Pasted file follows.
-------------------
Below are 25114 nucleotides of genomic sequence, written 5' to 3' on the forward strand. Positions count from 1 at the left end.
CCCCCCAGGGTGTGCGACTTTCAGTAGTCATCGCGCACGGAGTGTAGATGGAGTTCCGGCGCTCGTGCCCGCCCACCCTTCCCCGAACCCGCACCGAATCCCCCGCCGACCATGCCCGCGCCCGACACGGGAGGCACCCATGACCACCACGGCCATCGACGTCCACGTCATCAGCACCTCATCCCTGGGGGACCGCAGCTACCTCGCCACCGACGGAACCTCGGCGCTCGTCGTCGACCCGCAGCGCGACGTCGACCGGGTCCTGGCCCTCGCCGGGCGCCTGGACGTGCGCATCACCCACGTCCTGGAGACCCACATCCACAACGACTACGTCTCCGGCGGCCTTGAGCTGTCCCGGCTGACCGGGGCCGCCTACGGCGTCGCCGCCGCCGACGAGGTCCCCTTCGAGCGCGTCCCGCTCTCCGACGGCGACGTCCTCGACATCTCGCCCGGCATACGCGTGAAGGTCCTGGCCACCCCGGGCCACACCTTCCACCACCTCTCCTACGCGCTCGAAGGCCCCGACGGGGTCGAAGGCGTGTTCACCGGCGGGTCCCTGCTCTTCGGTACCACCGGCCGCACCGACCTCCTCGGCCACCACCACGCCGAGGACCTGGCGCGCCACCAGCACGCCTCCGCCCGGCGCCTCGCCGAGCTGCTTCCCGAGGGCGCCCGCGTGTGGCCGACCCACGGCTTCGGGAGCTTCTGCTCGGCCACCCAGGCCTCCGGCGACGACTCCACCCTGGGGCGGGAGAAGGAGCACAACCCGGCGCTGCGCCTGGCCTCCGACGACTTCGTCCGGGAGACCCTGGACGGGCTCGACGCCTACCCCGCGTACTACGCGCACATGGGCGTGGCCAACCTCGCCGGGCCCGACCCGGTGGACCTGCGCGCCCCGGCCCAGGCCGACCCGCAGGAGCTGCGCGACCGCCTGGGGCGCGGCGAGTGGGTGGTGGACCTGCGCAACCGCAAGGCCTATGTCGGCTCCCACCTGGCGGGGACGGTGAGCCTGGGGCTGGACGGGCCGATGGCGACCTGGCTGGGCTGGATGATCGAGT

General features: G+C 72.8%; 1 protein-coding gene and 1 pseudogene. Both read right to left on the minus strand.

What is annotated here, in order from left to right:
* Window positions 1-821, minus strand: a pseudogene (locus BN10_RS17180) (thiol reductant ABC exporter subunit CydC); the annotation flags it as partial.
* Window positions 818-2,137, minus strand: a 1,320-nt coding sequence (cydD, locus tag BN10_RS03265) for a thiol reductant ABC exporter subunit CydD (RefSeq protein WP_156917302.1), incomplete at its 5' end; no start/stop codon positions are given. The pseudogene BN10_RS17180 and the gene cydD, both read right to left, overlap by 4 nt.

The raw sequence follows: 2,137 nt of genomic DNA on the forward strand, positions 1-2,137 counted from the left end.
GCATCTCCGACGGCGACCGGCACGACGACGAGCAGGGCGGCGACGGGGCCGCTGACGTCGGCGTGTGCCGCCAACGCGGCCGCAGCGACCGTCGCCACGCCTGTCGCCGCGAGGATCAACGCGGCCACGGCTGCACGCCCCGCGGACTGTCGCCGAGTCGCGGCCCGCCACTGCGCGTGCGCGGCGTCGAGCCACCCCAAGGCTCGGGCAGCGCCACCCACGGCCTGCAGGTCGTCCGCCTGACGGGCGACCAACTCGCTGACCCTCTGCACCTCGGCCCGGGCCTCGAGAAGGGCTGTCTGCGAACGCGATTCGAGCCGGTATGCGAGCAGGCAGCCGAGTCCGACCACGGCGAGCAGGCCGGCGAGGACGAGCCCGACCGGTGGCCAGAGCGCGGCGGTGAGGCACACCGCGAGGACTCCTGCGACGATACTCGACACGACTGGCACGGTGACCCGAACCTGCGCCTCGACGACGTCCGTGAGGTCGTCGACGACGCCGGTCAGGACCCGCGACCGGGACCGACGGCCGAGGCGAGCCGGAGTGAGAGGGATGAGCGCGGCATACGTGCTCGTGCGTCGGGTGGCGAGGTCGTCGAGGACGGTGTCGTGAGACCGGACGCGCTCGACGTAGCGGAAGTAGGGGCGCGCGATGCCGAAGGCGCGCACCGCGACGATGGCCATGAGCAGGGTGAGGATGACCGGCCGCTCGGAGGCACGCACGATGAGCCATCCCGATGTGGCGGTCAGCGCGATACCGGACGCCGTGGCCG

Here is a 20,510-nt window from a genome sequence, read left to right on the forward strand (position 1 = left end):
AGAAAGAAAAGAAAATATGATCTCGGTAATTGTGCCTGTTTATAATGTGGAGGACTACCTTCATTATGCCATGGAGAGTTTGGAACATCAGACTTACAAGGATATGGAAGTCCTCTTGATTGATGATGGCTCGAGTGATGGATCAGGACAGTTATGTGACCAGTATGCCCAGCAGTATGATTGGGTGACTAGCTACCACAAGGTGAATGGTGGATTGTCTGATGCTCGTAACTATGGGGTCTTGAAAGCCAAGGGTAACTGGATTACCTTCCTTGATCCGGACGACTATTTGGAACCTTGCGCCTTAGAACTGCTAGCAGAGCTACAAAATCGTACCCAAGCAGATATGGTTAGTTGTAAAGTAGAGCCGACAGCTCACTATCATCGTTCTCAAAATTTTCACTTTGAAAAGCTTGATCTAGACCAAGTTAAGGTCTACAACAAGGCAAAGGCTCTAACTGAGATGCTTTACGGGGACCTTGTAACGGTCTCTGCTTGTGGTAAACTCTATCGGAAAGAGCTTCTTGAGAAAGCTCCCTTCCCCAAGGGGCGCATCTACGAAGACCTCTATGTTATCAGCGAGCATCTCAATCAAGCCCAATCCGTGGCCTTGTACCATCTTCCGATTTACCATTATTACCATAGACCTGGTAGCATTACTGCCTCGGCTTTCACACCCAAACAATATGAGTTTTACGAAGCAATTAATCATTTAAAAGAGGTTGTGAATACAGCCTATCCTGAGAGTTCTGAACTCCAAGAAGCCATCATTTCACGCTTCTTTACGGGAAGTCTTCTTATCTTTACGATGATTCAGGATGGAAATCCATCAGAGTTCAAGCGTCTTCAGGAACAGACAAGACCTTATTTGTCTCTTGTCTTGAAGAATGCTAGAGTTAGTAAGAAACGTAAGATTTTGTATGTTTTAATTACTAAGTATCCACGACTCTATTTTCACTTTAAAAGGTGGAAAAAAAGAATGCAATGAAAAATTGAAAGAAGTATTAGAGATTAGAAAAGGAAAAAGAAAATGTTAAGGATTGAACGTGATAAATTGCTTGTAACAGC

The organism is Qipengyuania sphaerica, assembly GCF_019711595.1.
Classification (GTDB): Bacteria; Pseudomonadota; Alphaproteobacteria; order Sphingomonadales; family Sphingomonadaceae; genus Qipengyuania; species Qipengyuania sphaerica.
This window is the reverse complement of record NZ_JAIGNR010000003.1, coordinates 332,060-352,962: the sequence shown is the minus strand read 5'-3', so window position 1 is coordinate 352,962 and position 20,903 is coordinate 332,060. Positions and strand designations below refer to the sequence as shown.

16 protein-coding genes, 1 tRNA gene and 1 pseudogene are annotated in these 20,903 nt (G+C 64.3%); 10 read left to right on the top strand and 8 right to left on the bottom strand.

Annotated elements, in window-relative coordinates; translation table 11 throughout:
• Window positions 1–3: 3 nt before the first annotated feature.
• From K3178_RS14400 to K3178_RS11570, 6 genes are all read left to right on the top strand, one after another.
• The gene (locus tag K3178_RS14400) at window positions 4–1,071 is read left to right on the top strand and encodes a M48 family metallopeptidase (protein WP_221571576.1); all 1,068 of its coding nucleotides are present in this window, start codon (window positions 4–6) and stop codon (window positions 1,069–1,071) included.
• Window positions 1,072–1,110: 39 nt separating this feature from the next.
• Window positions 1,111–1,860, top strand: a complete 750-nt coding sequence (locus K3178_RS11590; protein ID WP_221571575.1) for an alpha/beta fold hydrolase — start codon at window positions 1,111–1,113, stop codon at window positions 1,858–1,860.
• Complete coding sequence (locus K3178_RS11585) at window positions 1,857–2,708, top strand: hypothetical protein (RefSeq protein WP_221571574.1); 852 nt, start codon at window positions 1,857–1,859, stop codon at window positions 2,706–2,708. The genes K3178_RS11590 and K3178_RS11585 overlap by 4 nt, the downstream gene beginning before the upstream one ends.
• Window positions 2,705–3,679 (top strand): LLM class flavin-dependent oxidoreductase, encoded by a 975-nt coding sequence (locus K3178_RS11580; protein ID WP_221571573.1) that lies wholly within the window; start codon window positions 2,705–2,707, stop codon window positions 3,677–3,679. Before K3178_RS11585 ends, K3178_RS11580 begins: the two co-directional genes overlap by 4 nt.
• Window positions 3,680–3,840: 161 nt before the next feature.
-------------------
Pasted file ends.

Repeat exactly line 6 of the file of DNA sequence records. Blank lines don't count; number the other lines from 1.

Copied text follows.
* Window positions 818-2,137, minus strand: a 1,320-nt coding sequence (cydD, locus tag BN10_RS03265) for a thiol reductant ABC exporter subunit CydD (RefSeq protein WP_156917302.1), incomplete at its 5' end; no start/stop codon positions are given. The pseudogene BN10_RS17180 and the gene cydD, both read right to left, overlap by 4 nt.